Circadian timing in central and peripheral tissues in a migratory songbird: Dependence on annual life-history states

Devraj Singh, Amit Kumar Trivedi, Sangeeta Rani, Satchidananda Panda, Vinod Kumar

Research output: Contribution to journalArticlepeer-review

51 Scopus citations


Predictable seasonal change in photoperiod triggers a sequential change in the daily activity-rest pattern, adaptive formigration in several bird species. The night-migratory black-headed bunting (Emberiza melanocephala) is day active under short photoperiods (8 h light:16 h dark, short day sensitive). Under long photoperiods (16 h light:8 h dark), the buntings are initiallyday active (long day premigratory) but subsequently become intensely night active (long day migratory) and after few weeks again return to a day active pattern (long day refractory). However, it is unclear how the daily expression of circadian genes changes during photoperiod-induced seasonal lifehistory states (LHSs). We measured period 2 (Per2), cryptochrome 1 (Cry1), brain and muscle arnt-like protein 1 (Bmal1), and circadian locomotor output cycles kaput (Clock) mRNA expressions in various neural and peripheral tissues of buntings in different LHSs and discovered differences of ∼2 to 6 h in the phase and 2- to 4-fold in amplitudeof circadian oscillations of Per2,Cry1, and Bmal1 between photoperiod-induced LHSs. Phase relationship in mRNA oscillations was altered between oscillator components in the circadian pacemaker system (retina, pineal, hypothalamus) as well as in the peripheral (liver, muscle) tissues. These results show for the first time altered waveforms of clock gene expressions in all tissues in parallel with behavioral shifts and suggest the involvement of circadian system in photoperiod induction of seasonal LHSs in a migratory species.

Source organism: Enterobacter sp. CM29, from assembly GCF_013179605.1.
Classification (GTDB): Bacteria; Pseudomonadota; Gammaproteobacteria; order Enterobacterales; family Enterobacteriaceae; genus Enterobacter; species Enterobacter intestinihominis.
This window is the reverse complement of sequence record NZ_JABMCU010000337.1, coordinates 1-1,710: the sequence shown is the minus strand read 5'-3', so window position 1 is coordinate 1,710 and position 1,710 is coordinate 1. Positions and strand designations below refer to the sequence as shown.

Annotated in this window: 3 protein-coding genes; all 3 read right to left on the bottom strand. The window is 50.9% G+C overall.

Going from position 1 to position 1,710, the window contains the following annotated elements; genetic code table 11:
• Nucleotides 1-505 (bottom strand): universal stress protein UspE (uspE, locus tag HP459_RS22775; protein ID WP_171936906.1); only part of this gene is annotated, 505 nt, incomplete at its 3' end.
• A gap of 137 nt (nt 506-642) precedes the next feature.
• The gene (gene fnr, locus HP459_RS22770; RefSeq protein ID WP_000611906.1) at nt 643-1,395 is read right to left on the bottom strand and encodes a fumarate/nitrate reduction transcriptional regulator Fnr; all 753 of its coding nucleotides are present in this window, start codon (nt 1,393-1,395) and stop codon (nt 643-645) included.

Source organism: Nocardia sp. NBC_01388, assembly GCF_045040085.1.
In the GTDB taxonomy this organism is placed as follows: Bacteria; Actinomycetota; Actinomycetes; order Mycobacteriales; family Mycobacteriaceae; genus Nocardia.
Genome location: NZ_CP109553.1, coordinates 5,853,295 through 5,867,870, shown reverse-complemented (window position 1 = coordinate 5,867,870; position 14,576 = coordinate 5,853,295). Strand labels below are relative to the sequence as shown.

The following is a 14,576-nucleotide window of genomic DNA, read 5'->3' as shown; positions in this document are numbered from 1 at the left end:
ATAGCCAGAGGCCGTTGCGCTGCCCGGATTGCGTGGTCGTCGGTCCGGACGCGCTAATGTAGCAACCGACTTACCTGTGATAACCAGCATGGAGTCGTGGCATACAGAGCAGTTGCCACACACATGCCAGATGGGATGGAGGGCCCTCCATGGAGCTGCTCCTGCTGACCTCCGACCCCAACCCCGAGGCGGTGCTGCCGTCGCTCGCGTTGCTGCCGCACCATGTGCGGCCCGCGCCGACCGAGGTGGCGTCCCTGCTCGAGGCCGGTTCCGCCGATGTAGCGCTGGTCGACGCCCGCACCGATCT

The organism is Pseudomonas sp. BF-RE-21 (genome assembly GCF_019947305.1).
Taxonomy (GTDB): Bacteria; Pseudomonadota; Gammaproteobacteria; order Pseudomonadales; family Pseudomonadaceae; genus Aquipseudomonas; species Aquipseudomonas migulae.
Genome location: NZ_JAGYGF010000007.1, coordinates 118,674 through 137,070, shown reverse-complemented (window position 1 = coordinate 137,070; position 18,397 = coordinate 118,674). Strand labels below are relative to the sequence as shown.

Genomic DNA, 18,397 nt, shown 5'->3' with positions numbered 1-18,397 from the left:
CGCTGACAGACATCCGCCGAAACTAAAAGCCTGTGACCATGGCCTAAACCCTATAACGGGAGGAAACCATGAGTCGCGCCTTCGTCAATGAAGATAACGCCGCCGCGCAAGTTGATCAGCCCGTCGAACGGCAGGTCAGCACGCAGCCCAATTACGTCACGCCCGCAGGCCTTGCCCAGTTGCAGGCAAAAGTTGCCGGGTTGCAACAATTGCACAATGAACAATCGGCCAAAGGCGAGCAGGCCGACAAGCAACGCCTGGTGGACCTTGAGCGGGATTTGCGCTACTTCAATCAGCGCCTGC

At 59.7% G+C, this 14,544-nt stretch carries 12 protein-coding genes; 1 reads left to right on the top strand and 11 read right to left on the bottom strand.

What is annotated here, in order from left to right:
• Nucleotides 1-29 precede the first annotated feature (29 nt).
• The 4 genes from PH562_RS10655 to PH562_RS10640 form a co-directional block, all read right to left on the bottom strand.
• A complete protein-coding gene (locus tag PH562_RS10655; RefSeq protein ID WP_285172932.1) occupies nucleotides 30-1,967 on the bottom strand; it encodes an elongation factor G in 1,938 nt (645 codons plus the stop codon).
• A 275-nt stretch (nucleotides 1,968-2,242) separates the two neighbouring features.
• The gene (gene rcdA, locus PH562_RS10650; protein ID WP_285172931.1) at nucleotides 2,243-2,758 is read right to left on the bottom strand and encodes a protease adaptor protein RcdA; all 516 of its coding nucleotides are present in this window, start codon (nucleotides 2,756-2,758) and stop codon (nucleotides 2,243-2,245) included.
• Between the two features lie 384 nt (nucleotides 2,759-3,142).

Original languageEnglish
Pages (from-to)4248-4255
Number of pages8
JournalFASEB Journal
Issue number10
StatePublished - Oct 1 2015

Bibliographical note

Publisher Copyright:
© 2015 FASEB.


  • Black-headed bunting
  • Bmal1
  • Circadian genes
  • Clock
  • Cryptochrome

ASJC Scopus subject areas

  • Biotechnology
  • Biochemistry
  • Molecular Biology
  • Genetics


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